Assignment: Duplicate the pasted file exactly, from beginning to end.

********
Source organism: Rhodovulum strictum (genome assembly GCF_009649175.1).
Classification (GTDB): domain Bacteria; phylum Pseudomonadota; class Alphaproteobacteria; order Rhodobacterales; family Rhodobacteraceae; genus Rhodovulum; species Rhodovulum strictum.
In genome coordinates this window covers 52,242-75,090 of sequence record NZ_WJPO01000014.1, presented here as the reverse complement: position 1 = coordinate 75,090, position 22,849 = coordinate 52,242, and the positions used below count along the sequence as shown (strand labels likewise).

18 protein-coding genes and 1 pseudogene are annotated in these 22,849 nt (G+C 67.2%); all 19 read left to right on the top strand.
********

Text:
Source organism: Rhodovulum strictum (genome assembly GCF_009649175.1).
Classification (GTDB): domain Bacteria; phylum Pseudomonadota; class Alphaproteobacteria; order Rhodobacterales; family Rhodobacteraceae; genus Rhodovulum; species Rhodovulum strictum.
In genome coordinates this window covers 52,242-75,090 of sequence record NZ_WJPO01000014.1, presented here as the reverse complement: position 1 = coordinate 75,090, position 22,849 = coordinate 52,242, and the positions used below count along the sequence as shown (strand labels likewise).

18 protein-coding genes and 1 pseudogene are annotated in these 22,849 nt (G+C 67.2%); all 19 read left to right on the top strand.